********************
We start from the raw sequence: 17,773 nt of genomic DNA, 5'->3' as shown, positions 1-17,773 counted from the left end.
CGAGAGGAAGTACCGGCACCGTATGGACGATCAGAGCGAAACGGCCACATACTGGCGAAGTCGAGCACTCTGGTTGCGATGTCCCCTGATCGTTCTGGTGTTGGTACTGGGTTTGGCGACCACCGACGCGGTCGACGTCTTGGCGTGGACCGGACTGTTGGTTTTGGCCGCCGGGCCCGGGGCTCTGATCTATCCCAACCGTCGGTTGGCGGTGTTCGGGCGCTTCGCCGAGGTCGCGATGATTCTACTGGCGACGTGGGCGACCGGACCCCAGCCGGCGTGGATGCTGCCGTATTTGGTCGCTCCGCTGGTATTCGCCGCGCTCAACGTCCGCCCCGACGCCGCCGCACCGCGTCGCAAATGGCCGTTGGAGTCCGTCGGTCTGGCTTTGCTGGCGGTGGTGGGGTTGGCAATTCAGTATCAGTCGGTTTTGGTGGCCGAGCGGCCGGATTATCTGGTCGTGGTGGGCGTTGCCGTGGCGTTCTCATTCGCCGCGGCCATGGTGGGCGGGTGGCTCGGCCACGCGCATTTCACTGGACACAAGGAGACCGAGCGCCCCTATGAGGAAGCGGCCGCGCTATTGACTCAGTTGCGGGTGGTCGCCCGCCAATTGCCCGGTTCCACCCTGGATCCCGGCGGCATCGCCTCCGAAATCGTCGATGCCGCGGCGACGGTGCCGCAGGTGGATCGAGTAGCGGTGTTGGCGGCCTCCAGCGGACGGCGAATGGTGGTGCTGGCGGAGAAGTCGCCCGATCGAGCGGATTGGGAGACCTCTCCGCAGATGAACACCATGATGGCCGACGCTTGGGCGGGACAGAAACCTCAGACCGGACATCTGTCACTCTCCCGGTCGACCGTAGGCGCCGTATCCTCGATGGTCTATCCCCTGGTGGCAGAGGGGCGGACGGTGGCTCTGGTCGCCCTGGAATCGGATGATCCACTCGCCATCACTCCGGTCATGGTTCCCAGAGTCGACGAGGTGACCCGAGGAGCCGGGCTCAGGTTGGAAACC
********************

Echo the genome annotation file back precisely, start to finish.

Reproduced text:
We start from the raw sequence: 17,773 nt of genomic DNA, 5'->3' as shown, positions 1-17,773 counted from the left end.
CGAGAGGAAGTACCGGCACCGTATGGACGATCAGAGCGAAACGGCCACATACTGGCGAAGTCGAGCACTCTGGTTGCGATGTCCCCTGATCGTTCTGGTGTTGGTACTGGGTTTGGCGACCACCGACGCGGTCGACGTCTTGGCGTGGACCGGACTGTTGGTTTTGGCCGCCGGGCCCGGGGCTCTGATCTATCCCAACCGTCGGTTGGCGGTGTTCGGGCGCTTCGCCGAGGTCGCGATGATTCTACTGGCGACGTGGGCGACCGGACCCCAGCCGGCGTGGATGCTGCCGTATTTGGTCGCTCCGCTGGTATTCGCCGCGCTCAACGTCCGCCCCGACGCCGCCGCACCGCGTCGCAAATGGCCGTTGGAGTCCGTCGGTCTGGCTTTGCTGGCGGTGGTGGGGTTGGCAATTCAGTATCAGTCGGTTTTGGTGGCCGAGCGGCCGGATTATCTGGTCGTGGTGGGCGTTGCCGTGGCGTTCTCATTCGCCGCGGCCATGGTGGGCGGGTGGCTCGGCCACGCGCATTTCACTGGACACAAGGAGACCGAGCGCCCCTATGAGGAAGCGGCCGCGCTATTGACTCAGTTGCGGGTGGTCGCCCGCCAATTGCCCGGTTCCACCCTGGATCCCGGCGGCATCGCCTCCGAAATCGTCGATGCCGCGGCGACGGTGCCGCAGGTGGATCGAGTAGCGGTGTTGGCGGCCTCCAGCGGACGGCGAATGGTGGTGCTGGCGGAGAAGTCGCCCGATCGAGCGGATTGGGAGACCTCTCCGCAGATGAACACCATGATGGCCGACGCTTGGGCGGGACAGAAACCTCAGACCGGACATCTGTCACTCTCCCGGTCGACCGTAGGCGCCGTATCCTCGATGGTCTATCCCCTGGTGGCAGAGGGGCGGACGGTGGCTCTGGTCGCCCTGGAATCGGATGATCCACTCGCCATCACTCCGGTCATGGTTCCCAGAGTCGACGAGGTGACCCGAGGAGCCGGGCTCAGGTTGGAAACC